Freedom to Be...
When you are joyous, look deep into your heart and you shall find it is only that which has given you sorrow that is giving you joy. When you are sorrowful look again in your heart, and you shall see that in truth you are weeping for that which has been your delight.
...Verily you are suspended like scales between your sorrow and your joy. Only when you are empty are you at standstill and balanced. –Kahlil Gibran, “On Joy and Sorrow”
Ought to Be, Ought Not to Be
My natural reaction upon meeting sorrow had usually been to divert from any pain, as quickly as possible. Finding comfort and healing became a rushed process with a pressured deadline. Brainstorming solutions to “fix” my painful state, I didn’t allow myself freedom to fully feel and process the weight of my emotion. My coping methods were often avoidance or distraction, which really meant that I had deceived myself into believing my heart was in a different place than it was in reality. Instead of inviting God into each fluctuation of my heart, whether that be grief, bliss, or anywhere in between, I’d hurried to feel better before worshipping and, again, letting Him walk each step with me.
Accompanying these responses to pain is the assumption that God sets expectation on us – that we ought to be smoother in navigating the changes of life, that we ought to be something better than what we are. I am finding that the pit of pain we will frequently find ourselves in is okay. I am finding that it is more than okay; it is valuable. As my perspective is shifting, I’m approaching these sorrowful experiences differently with God than before.
Value in Height, Value in Depth
We were made not primarily that we may love God (though we were made for that too) but that God may love us, that we may become objects in which the Divine love may rest “well pleased.” –CS Lewis, The Problem of Pain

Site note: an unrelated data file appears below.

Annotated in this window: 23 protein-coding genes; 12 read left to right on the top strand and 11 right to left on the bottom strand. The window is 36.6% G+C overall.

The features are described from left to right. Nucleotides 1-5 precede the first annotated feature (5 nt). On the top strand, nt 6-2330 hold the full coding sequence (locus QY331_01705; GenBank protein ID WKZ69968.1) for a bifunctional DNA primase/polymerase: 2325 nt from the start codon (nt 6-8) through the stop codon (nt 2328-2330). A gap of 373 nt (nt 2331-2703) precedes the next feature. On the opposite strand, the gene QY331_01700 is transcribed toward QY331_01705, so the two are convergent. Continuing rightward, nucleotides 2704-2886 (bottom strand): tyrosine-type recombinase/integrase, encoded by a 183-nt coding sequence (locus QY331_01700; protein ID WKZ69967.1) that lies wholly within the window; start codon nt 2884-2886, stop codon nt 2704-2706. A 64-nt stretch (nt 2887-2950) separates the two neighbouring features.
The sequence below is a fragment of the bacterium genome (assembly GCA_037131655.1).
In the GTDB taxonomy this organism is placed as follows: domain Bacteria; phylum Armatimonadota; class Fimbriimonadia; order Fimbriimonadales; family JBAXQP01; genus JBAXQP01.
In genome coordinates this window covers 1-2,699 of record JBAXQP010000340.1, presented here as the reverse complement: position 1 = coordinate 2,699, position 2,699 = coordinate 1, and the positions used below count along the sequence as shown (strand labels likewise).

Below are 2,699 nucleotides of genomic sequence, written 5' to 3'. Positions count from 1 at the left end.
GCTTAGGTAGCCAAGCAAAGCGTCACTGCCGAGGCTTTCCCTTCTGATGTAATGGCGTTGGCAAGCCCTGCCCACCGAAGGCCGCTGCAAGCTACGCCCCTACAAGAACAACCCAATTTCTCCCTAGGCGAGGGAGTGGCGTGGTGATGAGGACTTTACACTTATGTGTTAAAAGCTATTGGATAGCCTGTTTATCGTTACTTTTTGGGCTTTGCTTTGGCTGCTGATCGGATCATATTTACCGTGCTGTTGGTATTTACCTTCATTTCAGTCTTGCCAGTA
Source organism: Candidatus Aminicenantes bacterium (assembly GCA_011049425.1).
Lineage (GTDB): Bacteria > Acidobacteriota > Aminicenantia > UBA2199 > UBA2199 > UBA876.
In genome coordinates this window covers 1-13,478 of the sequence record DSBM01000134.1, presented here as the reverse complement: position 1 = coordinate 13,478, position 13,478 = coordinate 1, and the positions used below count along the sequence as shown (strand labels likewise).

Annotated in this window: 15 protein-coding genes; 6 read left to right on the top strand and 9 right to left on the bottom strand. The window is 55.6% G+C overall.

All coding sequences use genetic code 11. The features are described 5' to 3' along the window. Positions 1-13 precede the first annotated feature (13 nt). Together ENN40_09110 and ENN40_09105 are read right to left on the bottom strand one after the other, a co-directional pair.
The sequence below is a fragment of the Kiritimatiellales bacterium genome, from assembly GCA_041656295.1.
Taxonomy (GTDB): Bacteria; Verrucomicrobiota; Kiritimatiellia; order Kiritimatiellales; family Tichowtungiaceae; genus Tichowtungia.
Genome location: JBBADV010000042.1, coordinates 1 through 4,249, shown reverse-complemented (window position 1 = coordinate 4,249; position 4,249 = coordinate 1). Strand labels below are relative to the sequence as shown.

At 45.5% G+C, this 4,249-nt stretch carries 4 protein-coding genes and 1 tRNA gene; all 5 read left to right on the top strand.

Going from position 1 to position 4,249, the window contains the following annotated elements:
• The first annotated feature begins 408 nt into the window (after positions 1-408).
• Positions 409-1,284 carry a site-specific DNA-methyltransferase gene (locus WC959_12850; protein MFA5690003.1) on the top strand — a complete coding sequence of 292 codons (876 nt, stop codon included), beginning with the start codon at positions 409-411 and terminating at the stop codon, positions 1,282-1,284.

God is always acting in a way to best love us, whether that be in a joy or in a pain. At every state we may find our heart, we can trust His love and discover purpose for each season. Further, we can be free to experience the abundance of sorrow without fear because only then will we be able to know joy to the same abundance. Read these words about the liberty of feeling:
"To express the realness of emotion truly deepens the wells that we draw from. When you allow the feelings of sorrow out and allow yourself to soak in it, you deepen the wells of all emotions. You can feel joy in a much more real way afterwards, especially if you continue to allow your feelings out in a healthy way." –John Moore
Worshipping In, Versus Out
How can we interact with and embrace pain well? Do you pretend it doesn’t exist, close yourself off in fear of feeling the true depth of your sorrow, or connect to God in worship in the midst of it? (In discussing depth and range of emotion, let’s define worship as “holding onto and declaring truth about God, to God.”)
Letting God in is the healthiest option. Now, what is your motive? Do you worship with the purpose of getting out of pain, away from anything negative? Maybe the point of pain isn’t to immediately escape it; maybe there are valuable lessons that only pain can teach and opportunities to be refined that only pain can create. Could you shift your perspective to worshipping with the sole purpose of simply connecting to your Maker, regardless of whether or not your current state is changed?
Freely discover the abundance of joy and sorrow. Bring Him into each well; discover Who He is in all of them. Worship not to escape but to connect.
And could you keep your heart in wonder at the daily miracles of your life, your pain would not seem less wondrous than your joy; and you would accept the seasons of your heart, even as you have always accepted the seasons that pass over your fields.
And you would watch with serenity through the winters of your grief. -Kahlil Gibran, "On Pain"